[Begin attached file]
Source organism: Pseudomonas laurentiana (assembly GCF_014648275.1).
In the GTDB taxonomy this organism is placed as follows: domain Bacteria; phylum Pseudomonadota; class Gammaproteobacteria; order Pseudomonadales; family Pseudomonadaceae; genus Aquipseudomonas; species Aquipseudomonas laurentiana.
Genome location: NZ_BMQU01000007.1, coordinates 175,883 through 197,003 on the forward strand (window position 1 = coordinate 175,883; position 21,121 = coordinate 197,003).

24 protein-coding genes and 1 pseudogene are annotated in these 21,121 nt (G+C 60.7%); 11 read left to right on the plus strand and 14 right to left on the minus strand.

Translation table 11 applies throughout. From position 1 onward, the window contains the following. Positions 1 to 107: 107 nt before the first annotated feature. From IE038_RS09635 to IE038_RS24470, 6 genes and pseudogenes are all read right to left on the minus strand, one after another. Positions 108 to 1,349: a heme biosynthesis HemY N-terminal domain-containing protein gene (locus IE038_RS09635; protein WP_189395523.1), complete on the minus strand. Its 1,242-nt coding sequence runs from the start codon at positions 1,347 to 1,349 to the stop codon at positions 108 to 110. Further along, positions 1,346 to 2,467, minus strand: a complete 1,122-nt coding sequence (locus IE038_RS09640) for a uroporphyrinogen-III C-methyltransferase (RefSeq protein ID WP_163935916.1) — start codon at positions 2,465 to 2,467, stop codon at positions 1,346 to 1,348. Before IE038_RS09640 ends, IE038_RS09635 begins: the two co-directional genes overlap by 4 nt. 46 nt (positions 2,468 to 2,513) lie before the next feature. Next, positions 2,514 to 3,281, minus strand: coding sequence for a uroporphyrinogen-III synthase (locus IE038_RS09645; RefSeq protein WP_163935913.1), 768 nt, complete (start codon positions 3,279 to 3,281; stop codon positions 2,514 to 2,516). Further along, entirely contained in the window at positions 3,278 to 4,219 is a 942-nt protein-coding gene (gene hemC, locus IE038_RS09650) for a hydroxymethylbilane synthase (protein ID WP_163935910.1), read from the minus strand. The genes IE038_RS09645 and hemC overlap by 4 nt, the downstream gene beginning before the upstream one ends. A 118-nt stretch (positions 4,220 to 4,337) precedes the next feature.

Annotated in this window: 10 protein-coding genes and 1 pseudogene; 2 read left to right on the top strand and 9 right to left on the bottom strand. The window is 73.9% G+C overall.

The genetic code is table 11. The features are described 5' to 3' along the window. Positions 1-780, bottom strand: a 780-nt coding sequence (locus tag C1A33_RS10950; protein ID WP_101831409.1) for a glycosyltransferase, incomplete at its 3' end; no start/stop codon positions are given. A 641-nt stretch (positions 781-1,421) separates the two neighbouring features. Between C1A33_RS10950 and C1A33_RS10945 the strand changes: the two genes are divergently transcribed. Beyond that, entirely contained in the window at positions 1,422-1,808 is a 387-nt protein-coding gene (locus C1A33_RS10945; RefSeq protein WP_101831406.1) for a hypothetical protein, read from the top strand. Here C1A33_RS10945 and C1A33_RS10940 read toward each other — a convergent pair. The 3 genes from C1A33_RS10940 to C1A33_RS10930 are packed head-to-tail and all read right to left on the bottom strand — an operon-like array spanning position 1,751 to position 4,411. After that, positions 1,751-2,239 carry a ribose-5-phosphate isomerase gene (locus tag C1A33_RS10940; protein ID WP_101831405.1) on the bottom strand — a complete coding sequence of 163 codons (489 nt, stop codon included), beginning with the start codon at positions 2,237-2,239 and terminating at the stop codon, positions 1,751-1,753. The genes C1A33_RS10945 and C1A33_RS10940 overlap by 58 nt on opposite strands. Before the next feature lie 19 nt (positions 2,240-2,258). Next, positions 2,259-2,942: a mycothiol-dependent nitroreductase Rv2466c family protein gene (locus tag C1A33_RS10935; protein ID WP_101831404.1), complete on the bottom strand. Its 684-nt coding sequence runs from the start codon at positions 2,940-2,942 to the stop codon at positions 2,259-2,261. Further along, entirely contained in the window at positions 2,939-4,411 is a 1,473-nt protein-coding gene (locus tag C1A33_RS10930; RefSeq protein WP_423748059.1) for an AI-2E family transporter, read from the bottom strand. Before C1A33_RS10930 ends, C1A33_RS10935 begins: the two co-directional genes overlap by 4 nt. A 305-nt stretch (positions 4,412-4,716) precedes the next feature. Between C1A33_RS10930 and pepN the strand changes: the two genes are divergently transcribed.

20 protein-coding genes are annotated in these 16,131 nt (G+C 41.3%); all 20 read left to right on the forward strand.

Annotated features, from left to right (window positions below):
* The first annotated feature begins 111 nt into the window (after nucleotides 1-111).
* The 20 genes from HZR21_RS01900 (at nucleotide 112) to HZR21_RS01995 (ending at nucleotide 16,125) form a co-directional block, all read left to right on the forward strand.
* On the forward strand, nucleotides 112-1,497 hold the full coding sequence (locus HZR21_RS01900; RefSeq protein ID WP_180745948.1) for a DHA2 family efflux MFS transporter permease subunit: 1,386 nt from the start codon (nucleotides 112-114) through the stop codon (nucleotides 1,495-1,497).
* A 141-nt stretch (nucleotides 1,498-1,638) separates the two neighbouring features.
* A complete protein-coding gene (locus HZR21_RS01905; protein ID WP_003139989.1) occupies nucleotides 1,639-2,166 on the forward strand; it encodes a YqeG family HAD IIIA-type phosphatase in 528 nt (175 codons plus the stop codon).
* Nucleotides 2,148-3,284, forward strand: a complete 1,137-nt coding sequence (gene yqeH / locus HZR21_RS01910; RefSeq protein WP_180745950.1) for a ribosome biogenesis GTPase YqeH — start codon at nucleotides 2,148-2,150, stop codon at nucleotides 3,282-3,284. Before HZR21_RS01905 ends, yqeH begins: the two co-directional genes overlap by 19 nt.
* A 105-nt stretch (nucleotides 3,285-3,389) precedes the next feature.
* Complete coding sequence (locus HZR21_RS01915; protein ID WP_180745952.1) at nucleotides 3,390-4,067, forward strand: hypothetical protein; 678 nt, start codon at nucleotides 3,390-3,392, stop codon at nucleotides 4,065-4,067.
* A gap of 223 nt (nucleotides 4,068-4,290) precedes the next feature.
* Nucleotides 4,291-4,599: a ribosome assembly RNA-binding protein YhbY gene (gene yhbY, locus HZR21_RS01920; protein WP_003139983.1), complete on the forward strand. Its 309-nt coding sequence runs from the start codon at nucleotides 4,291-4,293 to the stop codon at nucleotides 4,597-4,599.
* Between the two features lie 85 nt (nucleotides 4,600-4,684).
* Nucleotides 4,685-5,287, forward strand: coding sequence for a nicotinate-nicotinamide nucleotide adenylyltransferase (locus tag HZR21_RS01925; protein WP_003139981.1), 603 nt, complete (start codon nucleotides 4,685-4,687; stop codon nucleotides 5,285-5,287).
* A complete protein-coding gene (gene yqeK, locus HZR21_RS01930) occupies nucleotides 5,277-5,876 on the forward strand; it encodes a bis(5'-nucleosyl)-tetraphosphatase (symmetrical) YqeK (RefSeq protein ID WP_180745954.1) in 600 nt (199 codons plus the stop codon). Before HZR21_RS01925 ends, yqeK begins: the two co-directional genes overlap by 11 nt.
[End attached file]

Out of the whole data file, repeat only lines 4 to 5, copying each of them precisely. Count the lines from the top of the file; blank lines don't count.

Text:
24 protein-coding genes and 1 pseudogene are annotated in these 21,121 nt (G+C 60.7%); 11 read left to right on the plus strand and 14 right to left on the minus strand.

Translation table 11 applies throughout. From position 1 onward, the window contains the following. Positions 1 to 107: 107 nt before the first annotated feature. From IE038_RS09635 to IE038_RS24470, 6 genes and pseudogenes are all read right to left on the minus strand, one after another. Positions 108 to 1,349: a heme biosynthesis HemY N-terminal domain-containing protein gene (locus IE038_RS09635; protein WP_189395523.1), complete on the minus strand. Its 1,242-nt coding sequence runs from the start codon at positions 1,347 to 1,349 to the stop codon at positions 108 to 110. Further along, positions 1,346 to 2,467, minus strand: a complete 1,122-nt coding sequence (locus IE038_RS09640) for a uroporphyrinogen-III C-methyltransferase (RefSeq protein ID WP_163935916.1) — start codon at positions 2,465 to 2,467, stop codon at positions 1,346 to 1,348. Before IE038_RS09640 ends, IE038_RS09635 begins: the two co-directional genes overlap by 4 nt. 46 nt (positions 2,468 to 2,513) lie before the next feature. Next, positions 2,514 to 3,281, minus strand: coding sequence for a uroporphyrinogen-III synthase (locus IE038_RS09645; RefSeq protein WP_163935913.1), 768 nt, complete (start codon positions 3,279 to 3,281; stop codon positions 2,514 to 2,516). Further along, entirely contained in the window at positions 3,278 to 4,219 is a 942-nt protein-coding gene (gene hemC, locus IE038_RS09650) for a hydroxymethylbilane synthase (protein ID WP_163935910.1), read from the minus strand. The genes IE038_RS09645 and hemC overlap by 4 nt, the downstream gene beginning before the upstream one ends. A 118-nt stretch (positions 4,220 to 4,337) precedes the next feature.